My goal is to be systematic and comprehensive. I feel that many people miss some very important biblical truths about the new birth because they don’t know what God has said about it in all the scripture. “Every scripture is inspired by God and useful for teaching, for reproof, for correction, and for training in righteousness, that the person dedicated to God may be capable and equipped for every good work” (2 Timothy 3:16 NET). That is why when we study the Bible on any topic, we need to compare what we are learning with what every scripture says on that topic. Otherwise, we run the risk of misunderstanding the subject or misapplying it. This is also why a good study Bible will include some cross references in it. By comparing scripture to scripture, we protect ourselves from an inaccurate understanding of what God has revealed in his word.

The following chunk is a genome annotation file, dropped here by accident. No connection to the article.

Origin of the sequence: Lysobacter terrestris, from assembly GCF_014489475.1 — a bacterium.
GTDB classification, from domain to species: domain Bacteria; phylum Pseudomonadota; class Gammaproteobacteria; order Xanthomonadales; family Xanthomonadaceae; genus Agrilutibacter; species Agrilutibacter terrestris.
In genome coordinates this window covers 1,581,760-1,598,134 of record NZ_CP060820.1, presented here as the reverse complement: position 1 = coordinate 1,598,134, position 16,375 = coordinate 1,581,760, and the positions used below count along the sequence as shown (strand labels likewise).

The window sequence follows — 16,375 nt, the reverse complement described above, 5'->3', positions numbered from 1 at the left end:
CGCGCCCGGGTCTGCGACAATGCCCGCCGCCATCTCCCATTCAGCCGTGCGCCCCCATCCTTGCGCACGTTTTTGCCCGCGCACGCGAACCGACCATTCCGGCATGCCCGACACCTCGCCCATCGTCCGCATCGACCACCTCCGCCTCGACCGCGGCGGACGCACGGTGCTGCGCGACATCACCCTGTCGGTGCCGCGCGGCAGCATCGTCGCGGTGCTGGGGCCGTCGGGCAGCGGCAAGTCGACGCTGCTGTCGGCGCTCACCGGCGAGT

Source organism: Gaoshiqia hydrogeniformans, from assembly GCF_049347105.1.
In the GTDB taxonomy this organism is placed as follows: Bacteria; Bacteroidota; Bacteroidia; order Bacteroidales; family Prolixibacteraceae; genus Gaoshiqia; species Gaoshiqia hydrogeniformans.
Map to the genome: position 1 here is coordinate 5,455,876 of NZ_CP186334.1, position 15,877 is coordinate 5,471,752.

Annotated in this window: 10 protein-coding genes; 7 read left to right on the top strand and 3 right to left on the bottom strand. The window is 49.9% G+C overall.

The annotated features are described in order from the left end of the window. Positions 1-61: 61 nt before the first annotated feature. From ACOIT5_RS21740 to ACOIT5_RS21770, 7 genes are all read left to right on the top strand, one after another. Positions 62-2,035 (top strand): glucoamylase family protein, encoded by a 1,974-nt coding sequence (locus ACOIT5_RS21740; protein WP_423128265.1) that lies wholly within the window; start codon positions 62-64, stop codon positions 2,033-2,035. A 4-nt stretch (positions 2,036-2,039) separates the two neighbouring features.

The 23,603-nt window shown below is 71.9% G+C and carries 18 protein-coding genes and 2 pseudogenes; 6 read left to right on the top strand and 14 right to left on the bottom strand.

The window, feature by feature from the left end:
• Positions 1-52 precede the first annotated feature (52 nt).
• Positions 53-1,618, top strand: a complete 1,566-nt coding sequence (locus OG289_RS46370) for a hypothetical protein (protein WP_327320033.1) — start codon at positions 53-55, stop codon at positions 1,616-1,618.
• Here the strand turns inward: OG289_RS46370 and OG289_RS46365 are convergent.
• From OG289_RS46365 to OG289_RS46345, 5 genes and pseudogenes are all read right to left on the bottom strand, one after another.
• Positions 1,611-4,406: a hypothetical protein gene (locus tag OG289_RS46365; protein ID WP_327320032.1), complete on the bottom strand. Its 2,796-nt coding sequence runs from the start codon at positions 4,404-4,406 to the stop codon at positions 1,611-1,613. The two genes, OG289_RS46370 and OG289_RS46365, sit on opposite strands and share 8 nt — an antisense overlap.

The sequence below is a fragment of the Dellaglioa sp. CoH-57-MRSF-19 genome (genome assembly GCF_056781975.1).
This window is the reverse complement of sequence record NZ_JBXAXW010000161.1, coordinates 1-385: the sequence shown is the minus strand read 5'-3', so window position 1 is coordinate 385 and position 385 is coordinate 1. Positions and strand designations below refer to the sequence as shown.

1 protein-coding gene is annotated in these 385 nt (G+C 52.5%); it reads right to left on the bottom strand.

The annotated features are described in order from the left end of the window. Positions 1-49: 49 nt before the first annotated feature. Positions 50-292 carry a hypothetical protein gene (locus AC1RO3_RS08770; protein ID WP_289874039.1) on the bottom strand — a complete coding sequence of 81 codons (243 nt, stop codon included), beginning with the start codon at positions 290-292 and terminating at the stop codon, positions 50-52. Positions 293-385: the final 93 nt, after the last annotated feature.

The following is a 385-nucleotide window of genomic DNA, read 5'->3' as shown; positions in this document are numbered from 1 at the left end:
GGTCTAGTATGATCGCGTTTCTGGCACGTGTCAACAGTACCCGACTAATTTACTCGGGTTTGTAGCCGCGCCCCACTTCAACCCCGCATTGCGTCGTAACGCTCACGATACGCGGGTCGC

That is a safety measure. The scientists and engineers who build ships, planes and rockets build redundant systems in their creations for the same reason. If the power system in the plane I am flying on goes kerflooey, the pilot has an auxiliary backup system he can turn on. If the pilot goes kerflooey, he has a copilot who can take over. They even have an autopilot they can use. Those are all safety measures. In most cases, God has built redundancy into his revelation. So, in order to make sure we accurately understand what Jesus has commanded on any topic, we need to read and study what the whole Bible teaches on that topic.

Our topic today is the new covenant that Jeremiah predicts in today’s text: Jeremiah 31:31-34.

The new covenant was God’s idea

God said “I will make a new covenant” (31). The new covenant was God’s idea. It was not invented by Christians. It was not snuck into theology by the some later revisionist. God said that he would make a new covenant and when the time was right for him to make that covenant, he did. In Jeremiah, he gives his people fair warning that he intended to do that.